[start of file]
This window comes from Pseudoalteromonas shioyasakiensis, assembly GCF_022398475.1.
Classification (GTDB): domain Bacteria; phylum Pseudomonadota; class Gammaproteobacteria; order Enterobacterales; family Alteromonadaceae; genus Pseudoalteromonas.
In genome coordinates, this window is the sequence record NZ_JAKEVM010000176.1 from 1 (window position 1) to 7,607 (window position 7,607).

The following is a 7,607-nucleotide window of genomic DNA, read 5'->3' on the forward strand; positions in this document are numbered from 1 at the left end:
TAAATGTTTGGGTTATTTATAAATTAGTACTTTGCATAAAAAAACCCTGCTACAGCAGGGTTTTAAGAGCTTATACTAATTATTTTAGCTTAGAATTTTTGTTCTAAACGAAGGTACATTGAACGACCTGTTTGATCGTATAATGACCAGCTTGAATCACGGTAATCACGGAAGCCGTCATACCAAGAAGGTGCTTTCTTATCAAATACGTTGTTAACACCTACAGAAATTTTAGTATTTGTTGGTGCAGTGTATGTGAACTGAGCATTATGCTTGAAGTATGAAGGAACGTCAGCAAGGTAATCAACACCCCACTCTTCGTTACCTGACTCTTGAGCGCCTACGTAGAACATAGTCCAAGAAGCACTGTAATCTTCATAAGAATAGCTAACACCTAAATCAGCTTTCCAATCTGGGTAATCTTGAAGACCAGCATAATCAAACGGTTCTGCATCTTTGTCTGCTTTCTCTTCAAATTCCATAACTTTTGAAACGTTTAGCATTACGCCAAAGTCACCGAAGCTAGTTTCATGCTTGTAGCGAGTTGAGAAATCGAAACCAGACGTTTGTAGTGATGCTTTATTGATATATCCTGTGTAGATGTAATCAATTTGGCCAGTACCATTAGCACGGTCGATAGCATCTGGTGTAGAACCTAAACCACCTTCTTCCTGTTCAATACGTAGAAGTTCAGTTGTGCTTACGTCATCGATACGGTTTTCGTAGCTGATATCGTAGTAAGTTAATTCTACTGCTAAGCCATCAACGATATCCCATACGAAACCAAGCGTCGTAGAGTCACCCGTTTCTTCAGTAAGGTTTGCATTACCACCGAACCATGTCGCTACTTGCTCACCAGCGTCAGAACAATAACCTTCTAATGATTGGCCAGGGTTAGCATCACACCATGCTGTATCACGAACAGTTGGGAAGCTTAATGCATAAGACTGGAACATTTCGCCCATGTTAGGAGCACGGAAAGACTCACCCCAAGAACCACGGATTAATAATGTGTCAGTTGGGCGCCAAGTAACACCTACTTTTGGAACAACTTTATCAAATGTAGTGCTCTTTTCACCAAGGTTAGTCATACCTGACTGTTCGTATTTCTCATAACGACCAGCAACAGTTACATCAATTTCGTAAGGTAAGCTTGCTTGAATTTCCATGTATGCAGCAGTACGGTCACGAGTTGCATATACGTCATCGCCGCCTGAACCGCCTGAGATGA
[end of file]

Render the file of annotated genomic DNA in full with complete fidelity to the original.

This window comes from Pseudoalteromonas shioyasakiensis, assembly GCF_022398475.1.
Classification (GTDB): domain Bacteria; phylum Pseudomonadota; class Gammaproteobacteria; order Enterobacterales; family Alteromonadaceae; genus Pseudoalteromonas.
In genome coordinates, this window is the sequence record NZ_JAKEVM010000176.1 from 1 (window position 1) to 7,607 (window position 7,607).

The following is a 7,607-nucleotide window of genomic DNA, read 5'->3' on the forward strand; positions in this document are numbered from 1 at the left end:
TAAATGTTTGGGTTATTTATAAATTAGTACTTTGCATAAAAAAACCCTGCTACAGCAGGGTTTTAAGAGCTTATACTAATTATTTTAGCTTAGAATTTTTGTTCTAAACGAAGGTACATTGAACGACCTGTTTGATCGTATAATGACCAGCTTGAATCACGGTAATCACGGAAGCCGTCATACCAAGAAGGTGCTTTCTTATCAAATACGTTGTTAACACCTACAGAAATTTTAGTATTTGTTGGTGCAGTGTATGTGAACTGAGCATTATGCTTGAAGTATGAAGGAACGTCAGCAAGGTAATCAACACCCCACTCTTCGTTACCTGACTCTTGAGCGCCTACGTAGAACATAGTCCAAGAAGCACTGTAATCTTCATAAGAATAGCTAACACCTAAATCAGCTTTCCAATCTGGGTAATCTTGAAGACCAGCATAATCAAACGGTTCTGCATCTTTGTCTGCTTTCTCTTCAAATTCCATAACTTTTGAAACGTTTAGCATTACGCCAAAGTCACCGAAGCTAGTTTCATGCTTGTAGCGAGTTGAGAAATCGAAACCAGACGTTTGTAGTGATGCTTTATTGATATATCCTGTGTAGATGTAATCAATTTGGCCAGTACCATTAGCACGGTCGATAGCATCTGGTGTAGAACCTAAACCACCTTCTTCCTGTTCAATACGTAGAAGTTCAGTTGTGCTTACGTCATCGATACGGTTTTCGTAGCTGATATCGTAGTAAGTTAATTCTACTGCTAAGCCATCAACGATATCCCATACGAAACCAAGCGTCGTAGAGTCACCCGTTTCTTCAGTAAGGTTTGCATTACCACCGAACCATGTCGCTACTTGCTCACCAGCGTCAGAACAATAACCTTCTAATGATTGGCCAGGGTTAGCATCACACCATGCTGTATCACGAACAGTTGGGAAGCTTAATGCATAAGACTGGAACATTTCGCCCATGTTAGGAGCACGGAAAGACTCACCCCAAGAACCACGGATTAATAATGTGTCAGTTGGGCGCCAAGTAACACCTACTTTTGGAACAACTTTATCAAATGTAGTGCTCTTTTCACCAAGGTTAGTCATACCTGACTGTTCGTATTTCTCATAACGACCAGCAACAGTTACATCAATTTCGTAAGGTAAGCTTGCTTGAATTTCCATGTATGCAGCAGTACGGTCACGAGTTGCATATACGTCATCGCCGCCTGAACCGCCTGAGATGA